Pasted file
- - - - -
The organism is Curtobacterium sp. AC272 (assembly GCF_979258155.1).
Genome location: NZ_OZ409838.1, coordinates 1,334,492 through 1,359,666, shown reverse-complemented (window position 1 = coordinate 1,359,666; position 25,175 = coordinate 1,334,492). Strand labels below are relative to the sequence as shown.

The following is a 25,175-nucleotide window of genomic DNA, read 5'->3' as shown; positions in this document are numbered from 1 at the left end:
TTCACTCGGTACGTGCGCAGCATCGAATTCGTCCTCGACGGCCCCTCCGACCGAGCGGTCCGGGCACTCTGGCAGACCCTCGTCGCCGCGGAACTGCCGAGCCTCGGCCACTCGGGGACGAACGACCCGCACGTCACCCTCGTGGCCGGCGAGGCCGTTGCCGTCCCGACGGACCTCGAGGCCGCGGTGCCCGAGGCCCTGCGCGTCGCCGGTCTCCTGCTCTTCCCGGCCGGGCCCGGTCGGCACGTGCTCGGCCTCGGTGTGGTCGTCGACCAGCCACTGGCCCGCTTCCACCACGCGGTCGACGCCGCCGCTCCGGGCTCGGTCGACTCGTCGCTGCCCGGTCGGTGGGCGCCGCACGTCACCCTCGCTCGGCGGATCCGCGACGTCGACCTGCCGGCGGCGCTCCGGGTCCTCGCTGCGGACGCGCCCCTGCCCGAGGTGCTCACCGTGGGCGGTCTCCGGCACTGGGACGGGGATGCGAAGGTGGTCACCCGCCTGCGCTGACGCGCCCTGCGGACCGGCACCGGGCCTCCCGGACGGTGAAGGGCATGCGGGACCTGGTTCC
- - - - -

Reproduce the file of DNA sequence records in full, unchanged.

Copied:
The organism is Curtobacterium sp. AC272 (assembly GCF_979258155.1).
Genome location: NZ_OZ409838.1, coordinates 1,334,492 through 1,359,666, shown reverse-complemented (window position 1 = coordinate 1,359,666; position 25,175 = coordinate 1,334,492). Strand labels below are relative to the sequence as shown.

The following is a 25,175-nucleotide window of genomic DNA, read 5'->3' as shown; positions in this document are numbered from 1 at the left end:
TTCACTCGGTACGTGCGCAGCATCGAATTCGTCCTCGACGGCCCCTCCGACCGAGCGGTCCGGGCACTCTGGCAGACCCTCGTCGCCGCGGAACTGCCGAGCCTCGGCCACTCGGGGACGAACGACCCGCACGTCACCCTCGTGGCCGGCGAGGCCGTTGCCGTCCCGACGGACCTCGAGGCCGCGGTGCCCGAGGCCCTGCGCGTCGCCGGTCTCCTGCTCTTCCCGGCCGGGCCCGGTCGGCACGTGCTCGGCCTCGGTGTGGTCGTCGACCAGCCACTGGCCCGCTTCCACCACGCGGTCGACGCCGCCGCTCCGGGCTCGGTCGACTCGTCGCTGCCCGGTCGGTGGGCGCCGCACGTCACCCTCGCTCGGCGGATCCGCGACGTCGACCTGCCGGCGGCGCTCCGGGTCCTCGCTGCGGACGCGCCCCTGCCCGAGGTGCTCACCGTGGGCGGTCTCCGGCACTGGGACGGGGATGCGAAGGTGGTCACCCGCCTGCGCTGACGCGCCCTGCGGACCGGCACCGGGCCTCCCGGACGGTGAAGGGCATGCGGGACCTGGTTCC